The self-proclaimed architect of the George Washington Bridge lane-closure scheme shouldn’t spend a day in prison, federal prosecutors say, citing his extensive cooperation with the government.
David Wildstein is scheduled to be sentenced by U.S. District Judge Susan D. Wigenton on Wednesday, nearly four years after he set in motion a bizarre political revenge plot that would help derail Gov. Christie’s political career.
Wildstein, Christie’s former number-two executive appointee at the Port Authority of New York and New Jersey, was the government’s star witness in last fall’s trial of two other former Christie allies, both of whom were sentenced to prison.
Wildstein, 55, pleaded guilty to conspiracy charges in 2015. He testified against Bridget Anne Kelly, Christie’s former deputy chief of staff, and Bill Baroni, Christie’s top executive appointee at the Port Authority. Kelly was sentenced to 18 months and Baroni to two years; they are appealing their cases.
Under sentencing guidelines and pursuant to his plea agreement, Wildstein could face more than two years in prison. But in a letter to the judge that was made public Tuesday, prosecutors argued that he should be sentenced to probation.
“In the truest sense, Wildstein has fully complied with the letter and spirit of his plea and cooperation,” prosecutors wrote. “He fully accepted responsibility for his criminal acts and other behavior.”
“Put simply, were it not for Wildstein’s decision to cooperate and disclose the true nature of the lane reductions, there likely would have been no prosecutions related to the bridge scheme,” they added.
Prosecutors also said a sentence of probation would serve the public good.
“Cooperation by subjects of public corruption cases is absolutely critical to the government’s efforts to prosecute such crimes and bring their participants to justice,” they wrote. “When a defendant gives up his right to contest the charges and chooses to cooperate fully and early, that defendant should benefit from his cooperation.
“The interests of justice are served because it sends a message to current and future subjects of criminal prosecution that timely, complete, and truthful cooperation can have a meaningful impact on the eventual penalties for their crimes,” prosecutors continued. “The public also benefits because sending such a message to current and future subjects of criminal prosecution will lead to the exposure of criminal activity which otherwise might remain hidden.”
The sentencing decision ultimately falls to the judge.
Wildstein’s lawyer noted in a court filing that his client had cooperated with the government from the “very outset” of its investigation, which began after the January 2014 disclosure of an email Kelly wrote to Wildstein weeks before the lane closures, saying, “Time for some traffic problems in Fort Lee.”
“Got it,” Wildstein replied.
Attorney Alan Zegas wrote that his client — who has lived with his wife in Sarasota, Fla., since 2015 — deserved probation because of the “breadth, duration, and honesty” of his cooperation, and “the important message to send that cooperation is an important aspect of rehabilitation.”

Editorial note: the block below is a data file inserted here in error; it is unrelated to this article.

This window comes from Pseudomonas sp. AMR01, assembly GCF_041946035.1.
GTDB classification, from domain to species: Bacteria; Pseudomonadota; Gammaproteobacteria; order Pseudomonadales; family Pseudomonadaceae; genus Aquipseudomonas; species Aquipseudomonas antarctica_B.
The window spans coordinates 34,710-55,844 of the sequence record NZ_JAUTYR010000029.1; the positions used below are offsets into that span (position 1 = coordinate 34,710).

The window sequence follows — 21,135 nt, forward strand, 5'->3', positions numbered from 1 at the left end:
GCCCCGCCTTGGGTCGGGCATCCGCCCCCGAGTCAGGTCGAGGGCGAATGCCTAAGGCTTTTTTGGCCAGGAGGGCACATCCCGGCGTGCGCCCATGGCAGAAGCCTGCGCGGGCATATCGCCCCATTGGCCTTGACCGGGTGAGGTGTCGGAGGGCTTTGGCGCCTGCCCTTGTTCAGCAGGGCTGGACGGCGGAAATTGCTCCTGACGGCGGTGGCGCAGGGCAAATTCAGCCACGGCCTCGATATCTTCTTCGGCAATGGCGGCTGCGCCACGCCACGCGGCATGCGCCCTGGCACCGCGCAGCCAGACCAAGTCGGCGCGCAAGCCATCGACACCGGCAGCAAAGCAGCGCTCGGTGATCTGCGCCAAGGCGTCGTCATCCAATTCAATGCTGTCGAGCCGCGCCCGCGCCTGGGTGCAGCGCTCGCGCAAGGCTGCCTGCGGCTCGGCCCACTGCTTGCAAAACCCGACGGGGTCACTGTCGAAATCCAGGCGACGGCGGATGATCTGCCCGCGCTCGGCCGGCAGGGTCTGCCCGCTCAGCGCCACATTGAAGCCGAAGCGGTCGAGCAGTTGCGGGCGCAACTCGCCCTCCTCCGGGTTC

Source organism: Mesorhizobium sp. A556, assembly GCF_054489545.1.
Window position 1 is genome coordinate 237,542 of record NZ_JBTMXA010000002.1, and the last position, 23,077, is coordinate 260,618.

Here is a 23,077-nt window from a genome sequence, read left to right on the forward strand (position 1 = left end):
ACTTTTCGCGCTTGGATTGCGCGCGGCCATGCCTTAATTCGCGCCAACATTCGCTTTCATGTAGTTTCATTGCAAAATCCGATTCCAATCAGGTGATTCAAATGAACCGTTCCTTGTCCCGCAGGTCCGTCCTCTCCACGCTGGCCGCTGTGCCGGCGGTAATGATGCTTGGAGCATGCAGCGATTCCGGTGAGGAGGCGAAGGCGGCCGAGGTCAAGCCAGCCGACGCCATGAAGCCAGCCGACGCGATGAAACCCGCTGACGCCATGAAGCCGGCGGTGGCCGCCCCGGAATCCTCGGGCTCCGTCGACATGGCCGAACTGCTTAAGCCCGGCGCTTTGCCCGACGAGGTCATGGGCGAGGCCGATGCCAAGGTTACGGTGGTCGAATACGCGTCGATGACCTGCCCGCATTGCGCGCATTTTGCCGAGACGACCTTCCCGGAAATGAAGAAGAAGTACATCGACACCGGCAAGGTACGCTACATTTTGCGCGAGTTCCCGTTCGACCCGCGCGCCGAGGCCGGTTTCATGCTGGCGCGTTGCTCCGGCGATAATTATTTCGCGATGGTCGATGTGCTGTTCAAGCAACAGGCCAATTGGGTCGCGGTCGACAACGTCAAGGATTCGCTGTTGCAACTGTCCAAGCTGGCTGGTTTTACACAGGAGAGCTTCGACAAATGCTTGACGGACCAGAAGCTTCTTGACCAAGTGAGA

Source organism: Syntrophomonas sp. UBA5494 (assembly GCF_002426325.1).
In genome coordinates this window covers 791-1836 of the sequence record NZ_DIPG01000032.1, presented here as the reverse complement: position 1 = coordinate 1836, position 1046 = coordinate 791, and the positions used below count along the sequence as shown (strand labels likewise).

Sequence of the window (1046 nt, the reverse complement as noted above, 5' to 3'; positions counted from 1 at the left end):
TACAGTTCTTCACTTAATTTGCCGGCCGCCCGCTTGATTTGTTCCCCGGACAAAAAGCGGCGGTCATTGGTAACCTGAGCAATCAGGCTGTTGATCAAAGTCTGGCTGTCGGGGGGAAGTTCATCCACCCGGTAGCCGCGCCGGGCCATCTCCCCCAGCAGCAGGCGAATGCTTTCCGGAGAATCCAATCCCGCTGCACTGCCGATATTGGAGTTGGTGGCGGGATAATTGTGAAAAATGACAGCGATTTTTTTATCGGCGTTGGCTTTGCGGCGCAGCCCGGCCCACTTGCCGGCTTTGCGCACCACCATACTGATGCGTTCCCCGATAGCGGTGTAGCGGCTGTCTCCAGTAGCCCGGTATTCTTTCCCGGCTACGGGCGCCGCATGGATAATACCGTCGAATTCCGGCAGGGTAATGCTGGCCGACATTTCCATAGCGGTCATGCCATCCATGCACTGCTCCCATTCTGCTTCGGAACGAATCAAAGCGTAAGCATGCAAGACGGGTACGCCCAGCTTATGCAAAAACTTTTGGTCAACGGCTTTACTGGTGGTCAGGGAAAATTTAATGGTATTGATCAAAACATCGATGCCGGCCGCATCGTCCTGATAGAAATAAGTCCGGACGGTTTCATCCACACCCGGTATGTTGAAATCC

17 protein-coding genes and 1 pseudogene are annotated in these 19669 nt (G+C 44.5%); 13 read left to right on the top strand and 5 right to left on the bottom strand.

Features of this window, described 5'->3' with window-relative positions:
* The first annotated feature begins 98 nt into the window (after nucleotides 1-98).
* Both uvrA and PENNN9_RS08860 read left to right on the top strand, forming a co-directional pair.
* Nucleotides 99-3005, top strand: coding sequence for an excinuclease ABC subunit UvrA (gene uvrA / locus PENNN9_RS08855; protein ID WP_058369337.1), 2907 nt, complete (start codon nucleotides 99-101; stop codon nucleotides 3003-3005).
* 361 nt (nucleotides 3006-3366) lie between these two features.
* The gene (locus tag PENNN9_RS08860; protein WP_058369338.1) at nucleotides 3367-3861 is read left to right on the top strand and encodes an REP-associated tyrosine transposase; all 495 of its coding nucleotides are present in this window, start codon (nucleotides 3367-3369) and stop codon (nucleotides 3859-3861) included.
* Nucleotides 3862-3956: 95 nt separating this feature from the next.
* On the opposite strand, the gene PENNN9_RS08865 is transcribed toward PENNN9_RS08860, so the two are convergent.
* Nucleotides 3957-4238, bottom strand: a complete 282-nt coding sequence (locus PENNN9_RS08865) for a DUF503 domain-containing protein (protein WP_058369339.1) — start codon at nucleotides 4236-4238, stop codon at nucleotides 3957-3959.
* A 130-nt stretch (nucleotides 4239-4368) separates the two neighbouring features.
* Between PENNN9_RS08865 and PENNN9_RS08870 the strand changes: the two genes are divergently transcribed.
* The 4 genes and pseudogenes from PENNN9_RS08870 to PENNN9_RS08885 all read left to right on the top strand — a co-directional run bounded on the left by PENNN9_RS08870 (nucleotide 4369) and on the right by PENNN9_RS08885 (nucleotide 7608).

Wildstein has been asked to run a foundation established by former Major League Baseball player Charlie Hayes that will provide “young athletes with the opportunity to play baseball, regardless of their economic status,” Zegas wrote.
Wildstein is also helping former New York Yankees pitcher Fritz Peterson write a book about his 1970 All-Star season, to be published in the fall, and in preparation for a future “that does not include participation in politics,” he has enrolled in an online writing certificate program at the University of California, Los Angeles, Zegas wrote.
Prosecutors accused Kelly, Baroni, Wildstein, and unnamed co-conspirators of closing access lanes from Fort Lee, Bergen County, to the bridge for four days in September 2013, causing massive traffic jams, in order to punish the town’s Democratic mayor for his refusal to endorse the Republican governor’s reelection campaign. They then tried to cover up the scheme by calling it a traffic study, prosecutors said.
A federal jury found Kelly and Baroni guilty of seven felony counts each, including obtaining by fraud and intentionally misapplying property of an organization — the Port Authority — that received federal aid; wire fraud; and civil rights violations.
During eight days of testimony, Wildstein testified that the bridge plot was his idea but that Baroni approved and Kelly ordered its implementation.
Baroni and Kelly testified that they honestly believed that Wildstein was conducting a traffic study and that they were unaware of the punitive motive.
Wildstein, who attended high school with Christie in Livingston, N.J., also testified that the governor was aware of the traffic jams while they were ongoing.
At a 9/11 commemorative event in Manhattan, Wildstein told jurors, Baroni informed Christie of the traffic tie-ups and said that the governor would be “pleased to know” the Port Authority was not returning Fort Lee Mayor Mark Sokolich’s phone calls.
Christie laughed and responded, “Well, I’m sure Mr. Edge would not be involved in anything that’s political,” Wildstein testified. That was a reference to Wildstein’s former life as an anonymous political blogger who wrote under the pseudonym Wally Edge, a riff on the name of former New Jersey Gov. Walter Edge.
Christie has denied having any contemporaneous knowledge of the bridge plot.
In addition to Wildstein, Kelly, and Baroni, prosecutors said “others” helped carry out the bridge plot and cover-up. Prosecutors did not identify these unindicted co-conspirators, but during the trial, Wildstein testified that he told several other Christie allies about it, including the governor’s chief strategist and former press secretary.
They have denied Wildstein’s account.